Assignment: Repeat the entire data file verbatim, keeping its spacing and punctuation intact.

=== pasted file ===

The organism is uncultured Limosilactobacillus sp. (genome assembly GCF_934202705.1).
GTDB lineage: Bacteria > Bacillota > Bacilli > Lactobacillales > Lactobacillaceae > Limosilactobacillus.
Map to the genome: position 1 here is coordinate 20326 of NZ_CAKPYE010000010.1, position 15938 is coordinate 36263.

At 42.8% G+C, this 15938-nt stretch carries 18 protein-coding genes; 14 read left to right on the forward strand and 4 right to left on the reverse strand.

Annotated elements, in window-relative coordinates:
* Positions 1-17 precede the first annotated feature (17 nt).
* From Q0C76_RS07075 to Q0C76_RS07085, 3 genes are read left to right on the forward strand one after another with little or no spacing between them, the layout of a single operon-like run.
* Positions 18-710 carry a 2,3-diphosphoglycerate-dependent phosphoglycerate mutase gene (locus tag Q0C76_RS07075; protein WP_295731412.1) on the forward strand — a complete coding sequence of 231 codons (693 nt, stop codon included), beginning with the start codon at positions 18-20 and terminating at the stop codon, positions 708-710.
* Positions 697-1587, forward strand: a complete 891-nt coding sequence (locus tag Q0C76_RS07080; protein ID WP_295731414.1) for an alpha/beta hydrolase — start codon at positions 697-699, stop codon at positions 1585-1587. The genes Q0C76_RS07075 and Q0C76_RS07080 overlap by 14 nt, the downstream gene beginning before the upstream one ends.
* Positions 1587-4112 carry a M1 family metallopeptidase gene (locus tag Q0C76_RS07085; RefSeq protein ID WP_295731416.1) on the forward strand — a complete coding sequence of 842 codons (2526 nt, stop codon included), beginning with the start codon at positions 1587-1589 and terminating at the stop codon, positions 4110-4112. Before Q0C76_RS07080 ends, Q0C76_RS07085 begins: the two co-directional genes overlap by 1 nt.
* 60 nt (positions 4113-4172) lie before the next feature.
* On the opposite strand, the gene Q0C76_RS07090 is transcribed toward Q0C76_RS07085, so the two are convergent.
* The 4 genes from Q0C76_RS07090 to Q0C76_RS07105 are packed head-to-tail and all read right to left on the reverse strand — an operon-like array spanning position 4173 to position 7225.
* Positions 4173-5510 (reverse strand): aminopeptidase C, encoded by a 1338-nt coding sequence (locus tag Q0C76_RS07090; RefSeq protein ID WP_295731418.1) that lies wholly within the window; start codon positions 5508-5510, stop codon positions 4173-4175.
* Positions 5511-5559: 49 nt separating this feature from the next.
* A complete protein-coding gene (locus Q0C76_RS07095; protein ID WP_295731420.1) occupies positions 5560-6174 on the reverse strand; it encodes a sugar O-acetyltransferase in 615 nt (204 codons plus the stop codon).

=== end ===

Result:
The organism is uncultured Limosilactobacillus sp. (genome assembly GCF_934202705.1).
GTDB lineage: Bacteria > Bacillota > Bacilli > Lactobacillales > Lactobacillaceae > Limosilactobacillus.
Map to the genome: position 1 here is coordinate 20326 of NZ_CAKPYE010000010.1, position 15938 is coordinate 36263.

At 42.8% G+C, this 15938-nt stretch carries 18 protein-coding genes; 14 read left to right on the forward strand and 4 right to left on the reverse strand.

Annotated elements, in window-relative coordinates:
* Positions 1-17 precede the first annotated feature (17 nt).
* From Q0C76_RS07075 to Q0C76_RS07085, 3 genes are read left to right on the forward strand one after another with little or no spacing between them, the layout of a single operon-like run.
* Positions 18-710 carry a 2,3-diphosphoglycerate-dependent phosphoglycerate mutase gene (locus tag Q0C76_RS07075; protein WP_295731412.1) on the forward strand — a complete coding sequence of 231 codons (693 nt, stop codon included), beginning with the start codon at positions 18-20 and terminating at the stop codon, positions 708-710.
* Positions 697-1587, forward strand: a complete 891-nt coding sequence (locus tag Q0C76_RS07080; protein ID WP_295731414.1) for an alpha/beta hydrolase — start codon at positions 697-699, stop codon at positions 1585-1587. The genes Q0C76_RS07075 and Q0C76_RS07080 overlap by 14 nt, the downstream gene beginning before the upstream one ends.
* Positions 1587-4112 carry a M1 family metallopeptidase gene (locus tag Q0C76_RS07085; RefSeq protein ID WP_295731416.1) on the forward strand — a complete coding sequence of 842 codons (2526 nt, stop codon included), beginning with the start codon at positions 1587-1589 and terminating at the stop codon, positions 4110-4112. Before Q0C76_RS07080 ends, Q0C76_RS07085 begins: the two co-directional genes overlap by 1 nt.
* 60 nt (positions 4113-4172) lie before the next feature.
* On the opposite strand, the gene Q0C76_RS07090 is transcribed toward Q0C76_RS07085, so the two are convergent.
* The 4 genes from Q0C76_RS07090 to Q0C76_RS07105 are packed head-to-tail and all read right to left on the reverse strand — an operon-like array spanning position 4173 to position 7225.
* Positions 4173-5510 (reverse strand): aminopeptidase C, encoded by a 1338-nt coding sequence (locus tag Q0C76_RS07090; RefSeq protein ID WP_295731418.1) that lies wholly within the window; start codon positions 5508-5510, stop codon positions 4173-4175.
* Positions 5511-5559: 49 nt separating this feature from the next.
* A complete protein-coding gene (locus Q0C76_RS07095; protein ID WP_295731420.1) occupies positions 5560-6174 on the reverse strand; it encodes a sugar O-acetyltransferase in 615 nt (204 codons plus the stop codon).